For those of us that get paid well to do what they love, life must be a fulfilling existence. They earn money to do what they love and use the income to buy the things that they need.
I don’t know how it is for other people, but, for me, creating has a way of refreshing my wellspring. When I sing, write, compose music, write songs, perform, paint, collage, make jewelry, and sew clothes, I feel very in touch with myself and energized. I can keep doing it for hours and days. The wellspring renews itself of its own accord and I am a happy, loving, and healthy family member and contributor to my community.
When I don’t engage in creation, my health declines and my relationships suffer. The negative effects snowball.
But even making art in my downtime or outside of work is not enough. My health isn’t as good as it was before I entered the workforce. I have to choose between doing WHAT I WANT TO DO and doing all the other stuff one needs to do OUTSIDE OF THEIR JOB to EXIST as a human.
I want to make the distinction that I am WAY BETTER NOW THAN I USED TO BE, thanks to my *current* means of employment. The person I work with is also an artist. Together we have strove to create a work environment wherein we both DO WHAT WE WANT TO DO. We create. We created an ecommerce website that sells coins and collectibles (a passion of my collaborator). We are fulfilled… partially.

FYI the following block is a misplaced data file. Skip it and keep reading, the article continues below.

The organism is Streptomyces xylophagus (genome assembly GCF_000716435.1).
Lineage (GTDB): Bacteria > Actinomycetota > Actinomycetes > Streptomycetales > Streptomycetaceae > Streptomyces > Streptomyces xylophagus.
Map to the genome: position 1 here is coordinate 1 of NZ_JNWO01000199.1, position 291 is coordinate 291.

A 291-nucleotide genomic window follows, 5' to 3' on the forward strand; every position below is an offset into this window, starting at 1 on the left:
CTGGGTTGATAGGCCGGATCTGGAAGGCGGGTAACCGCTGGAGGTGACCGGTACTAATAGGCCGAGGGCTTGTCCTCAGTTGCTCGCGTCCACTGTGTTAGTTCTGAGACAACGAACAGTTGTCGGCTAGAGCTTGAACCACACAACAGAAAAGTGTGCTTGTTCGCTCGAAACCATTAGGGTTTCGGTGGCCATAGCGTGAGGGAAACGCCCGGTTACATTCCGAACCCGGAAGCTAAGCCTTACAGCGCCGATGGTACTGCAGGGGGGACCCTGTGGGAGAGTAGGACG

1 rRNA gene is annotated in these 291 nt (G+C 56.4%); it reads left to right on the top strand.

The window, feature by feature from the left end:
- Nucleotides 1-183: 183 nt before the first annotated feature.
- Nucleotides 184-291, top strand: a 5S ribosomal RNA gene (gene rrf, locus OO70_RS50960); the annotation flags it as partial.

Frankly, we both are at a point in our lives where WE JUST WANT TO MAKE ART AND STILL HAVE A SAFE AND HEALTHY SPACE TO EXIST. We are starting to articulate WHAT WE WANT TO DO. This website is our platform to create a piece of digital real estate wherein we can post our art and sell it (in multiple forms). We called this website “What Do I Want to Do?” because we feel drawn to doing things that we WANT to do… and we feel repelled by doing things we DON’T want to do. Together, we are exploring THROUGH THE CREATION PROCESS to find out WHAT WE WANT TO DO.
If you have read this far, then obviously something I have said resonates with you. If you are interested in creating with us, please visit the Contact page and fill out the webform. If we all jive, perhaps you may be a great addition to our content creation team. If you are interested in buying art from us or commissioning art (whether it be written word, performance, visual art, or something else), please also visit the Contact page and fill out the webform.
Check back on us because we have some interesting irons in the fire. If you would like to see some of my art, please visit my art website and my music website. If you would like to check out the ecommerce collectibles store that we built, please visit our online coin store. Finally, if you are interested in exploring our humble beginnings, you can visit Anything Anywhere, the non-ecommerce “old school” website that my collaborator began building in 1998, which he has used (and still uses) to sell coins and collectibles via mail order.
Thanks for reading. I hope my words inspire you to think about what it is that you want to do.